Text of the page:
A customer watches a marmot at a pet store in the Laiguangying Pet Market in Beijing this month. WANG JING/CHINA DAILY
Higher wages and better living standards mean many Chinese are no longer satisfied with cats and dogs, so they are embracing lizards, snakes, crocodiles and even rare ants.
Pet ownership is not a new phenomenon in China. For example, for thousands of years, rural dwellers kept dogs to guard their homes while they were busy in the fields.
The relationship between pets and their owners was a working partnership until 30 years ago, when standards of living started to rise as a result of the reform and opening-up policy, and people began owning animals for companionship and pleasure.
A distinct change has been noticed in recent years, with a sharp rise in the ownership of exotic pets, especially among members of the younger generation, who are no longer satisfied with traditional animals such as dogs and cats.
As a result, the country is seeing a rapid rise in the number of nontraditional pets, such as birds of prey, rare frogs, snakes, pygmy sharks, lizards, insects of all sizes and colors, and even crocodiles.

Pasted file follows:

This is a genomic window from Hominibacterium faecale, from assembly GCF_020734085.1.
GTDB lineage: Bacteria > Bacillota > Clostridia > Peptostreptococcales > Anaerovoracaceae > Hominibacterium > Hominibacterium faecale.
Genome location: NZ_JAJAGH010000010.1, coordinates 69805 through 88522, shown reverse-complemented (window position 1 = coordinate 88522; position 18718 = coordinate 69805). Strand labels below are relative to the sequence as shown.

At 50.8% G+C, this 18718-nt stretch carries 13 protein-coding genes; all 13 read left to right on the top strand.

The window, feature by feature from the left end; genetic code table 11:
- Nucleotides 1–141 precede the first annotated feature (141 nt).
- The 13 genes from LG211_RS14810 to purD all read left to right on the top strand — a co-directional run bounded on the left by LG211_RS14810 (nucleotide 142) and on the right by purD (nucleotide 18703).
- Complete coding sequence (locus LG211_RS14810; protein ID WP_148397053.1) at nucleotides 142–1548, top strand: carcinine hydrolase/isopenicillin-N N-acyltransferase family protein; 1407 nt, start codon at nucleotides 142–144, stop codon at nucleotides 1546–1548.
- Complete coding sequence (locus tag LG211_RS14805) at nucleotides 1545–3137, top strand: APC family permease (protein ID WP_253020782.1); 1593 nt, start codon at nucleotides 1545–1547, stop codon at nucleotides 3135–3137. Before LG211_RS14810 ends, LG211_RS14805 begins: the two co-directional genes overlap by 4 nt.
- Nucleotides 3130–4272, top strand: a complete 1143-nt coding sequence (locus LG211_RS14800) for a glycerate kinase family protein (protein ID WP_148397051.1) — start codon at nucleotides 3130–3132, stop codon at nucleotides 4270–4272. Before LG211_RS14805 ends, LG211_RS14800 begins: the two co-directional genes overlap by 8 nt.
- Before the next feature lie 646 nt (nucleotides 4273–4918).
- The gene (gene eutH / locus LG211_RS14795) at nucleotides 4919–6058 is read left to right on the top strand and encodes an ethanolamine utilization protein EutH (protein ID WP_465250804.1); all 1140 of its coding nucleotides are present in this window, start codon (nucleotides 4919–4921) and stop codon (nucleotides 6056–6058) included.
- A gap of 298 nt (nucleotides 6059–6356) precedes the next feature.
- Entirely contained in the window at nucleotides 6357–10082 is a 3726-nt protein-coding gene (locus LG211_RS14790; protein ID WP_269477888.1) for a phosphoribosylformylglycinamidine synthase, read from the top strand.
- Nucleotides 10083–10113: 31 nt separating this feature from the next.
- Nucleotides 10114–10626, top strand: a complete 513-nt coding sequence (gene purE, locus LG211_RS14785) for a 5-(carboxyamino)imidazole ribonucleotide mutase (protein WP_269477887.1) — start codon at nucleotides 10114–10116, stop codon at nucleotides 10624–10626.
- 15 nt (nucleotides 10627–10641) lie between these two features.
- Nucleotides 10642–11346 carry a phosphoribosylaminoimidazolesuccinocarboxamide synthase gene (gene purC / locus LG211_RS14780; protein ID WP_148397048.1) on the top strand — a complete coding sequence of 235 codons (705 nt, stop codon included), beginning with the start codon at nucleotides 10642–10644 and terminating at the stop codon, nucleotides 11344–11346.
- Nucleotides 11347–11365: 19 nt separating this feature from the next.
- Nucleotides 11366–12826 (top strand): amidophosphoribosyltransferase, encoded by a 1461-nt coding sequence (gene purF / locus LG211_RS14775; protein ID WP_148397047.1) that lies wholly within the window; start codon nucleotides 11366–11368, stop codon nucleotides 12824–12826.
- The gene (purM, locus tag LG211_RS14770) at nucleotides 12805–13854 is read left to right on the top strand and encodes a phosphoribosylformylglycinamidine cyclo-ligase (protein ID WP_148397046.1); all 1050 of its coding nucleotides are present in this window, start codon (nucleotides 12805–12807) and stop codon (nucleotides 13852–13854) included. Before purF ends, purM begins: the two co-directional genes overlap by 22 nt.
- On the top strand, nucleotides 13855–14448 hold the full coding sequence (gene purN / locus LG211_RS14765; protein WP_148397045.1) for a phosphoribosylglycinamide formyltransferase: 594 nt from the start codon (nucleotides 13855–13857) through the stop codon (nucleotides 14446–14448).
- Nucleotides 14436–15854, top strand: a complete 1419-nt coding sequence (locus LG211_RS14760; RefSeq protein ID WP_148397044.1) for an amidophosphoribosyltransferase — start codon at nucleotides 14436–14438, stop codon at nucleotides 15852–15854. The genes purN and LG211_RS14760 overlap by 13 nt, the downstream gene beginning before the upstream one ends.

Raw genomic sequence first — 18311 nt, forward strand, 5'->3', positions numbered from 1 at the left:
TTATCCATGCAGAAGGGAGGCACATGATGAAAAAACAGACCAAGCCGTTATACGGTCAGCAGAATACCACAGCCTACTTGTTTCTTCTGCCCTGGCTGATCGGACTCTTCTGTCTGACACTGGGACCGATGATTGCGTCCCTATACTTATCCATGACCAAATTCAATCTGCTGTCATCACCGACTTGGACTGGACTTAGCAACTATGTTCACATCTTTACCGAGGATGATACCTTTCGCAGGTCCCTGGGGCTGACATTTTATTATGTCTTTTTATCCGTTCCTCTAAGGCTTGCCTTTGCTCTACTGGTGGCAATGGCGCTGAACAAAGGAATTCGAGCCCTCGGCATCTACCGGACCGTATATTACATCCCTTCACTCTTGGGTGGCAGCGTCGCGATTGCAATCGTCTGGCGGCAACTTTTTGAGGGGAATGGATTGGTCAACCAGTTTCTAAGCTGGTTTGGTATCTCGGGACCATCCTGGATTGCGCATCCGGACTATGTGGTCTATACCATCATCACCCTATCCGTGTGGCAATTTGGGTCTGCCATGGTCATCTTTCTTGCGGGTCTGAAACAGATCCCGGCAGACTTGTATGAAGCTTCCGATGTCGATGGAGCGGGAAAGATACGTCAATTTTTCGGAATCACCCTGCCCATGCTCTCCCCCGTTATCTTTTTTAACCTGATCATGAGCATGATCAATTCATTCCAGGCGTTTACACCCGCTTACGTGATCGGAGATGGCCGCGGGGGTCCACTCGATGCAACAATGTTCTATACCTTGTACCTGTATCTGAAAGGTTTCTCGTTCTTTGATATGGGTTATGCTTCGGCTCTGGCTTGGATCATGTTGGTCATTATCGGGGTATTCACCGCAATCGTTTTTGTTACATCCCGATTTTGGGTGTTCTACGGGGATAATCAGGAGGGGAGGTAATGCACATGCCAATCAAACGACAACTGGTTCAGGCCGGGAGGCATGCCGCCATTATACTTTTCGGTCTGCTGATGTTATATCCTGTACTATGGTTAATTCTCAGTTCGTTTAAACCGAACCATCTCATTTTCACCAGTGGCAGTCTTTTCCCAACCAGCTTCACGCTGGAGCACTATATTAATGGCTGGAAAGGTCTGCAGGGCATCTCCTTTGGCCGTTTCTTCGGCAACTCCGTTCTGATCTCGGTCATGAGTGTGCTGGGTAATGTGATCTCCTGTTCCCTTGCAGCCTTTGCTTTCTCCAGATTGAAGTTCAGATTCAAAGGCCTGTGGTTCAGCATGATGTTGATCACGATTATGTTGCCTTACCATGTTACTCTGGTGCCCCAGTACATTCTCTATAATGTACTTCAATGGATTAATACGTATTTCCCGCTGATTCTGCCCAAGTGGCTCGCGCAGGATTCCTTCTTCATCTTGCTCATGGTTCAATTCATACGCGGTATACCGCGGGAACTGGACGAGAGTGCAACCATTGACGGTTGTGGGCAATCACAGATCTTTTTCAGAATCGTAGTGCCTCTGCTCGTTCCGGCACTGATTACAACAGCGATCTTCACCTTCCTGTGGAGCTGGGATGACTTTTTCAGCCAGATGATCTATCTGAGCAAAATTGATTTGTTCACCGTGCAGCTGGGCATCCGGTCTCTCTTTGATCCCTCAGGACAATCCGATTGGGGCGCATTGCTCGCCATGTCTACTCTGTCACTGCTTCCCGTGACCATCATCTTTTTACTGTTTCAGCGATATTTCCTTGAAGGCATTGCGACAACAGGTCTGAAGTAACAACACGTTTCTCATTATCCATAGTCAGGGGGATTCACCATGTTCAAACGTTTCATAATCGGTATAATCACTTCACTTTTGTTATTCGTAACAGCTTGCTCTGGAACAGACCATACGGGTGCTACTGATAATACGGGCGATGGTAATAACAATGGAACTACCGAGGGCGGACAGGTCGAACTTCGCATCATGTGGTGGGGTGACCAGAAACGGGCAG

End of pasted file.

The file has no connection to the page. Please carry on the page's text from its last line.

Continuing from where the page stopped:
Exotic pets at a store in Beijing:an African hedgehog. WANG JING/CHINA DAILY
According to the annual report on China's pet market published by Goumin, the country's largest pet website, the market value rose from 14 billion yuan in 2010 to 170 billion yuan ($24 billion) last year.
Although the report didn't provide specific statistics about the exotic pet market, it showed that 36 percent of China's 73 million pet owners keep reptiles and rodents.
In 2000, only about 20 shops on Taobao, China's largest online shopping platform, sold exotic pets. Now, a search using the keywords "exotic pets" brings up details of more than 1,000 retailers.
Also, the number of registered members of pxtx, one of China's biggest online forums for lovers of turtles, lizards and snakes, has risen from nearly 1,000 in 2002 to more than 400,000.
This year, about 30 pet exhibitions will be held in China, 26 of which will feature lizards and rare birds, according to World Animal Protection, a global nonprofit group.
A report released by the group shows that the global trade in exotic pets has "flourished", with more than 500 bird species and 500 reptile species traded worldwide, and the Chinese market has seen rapid growth in recent years.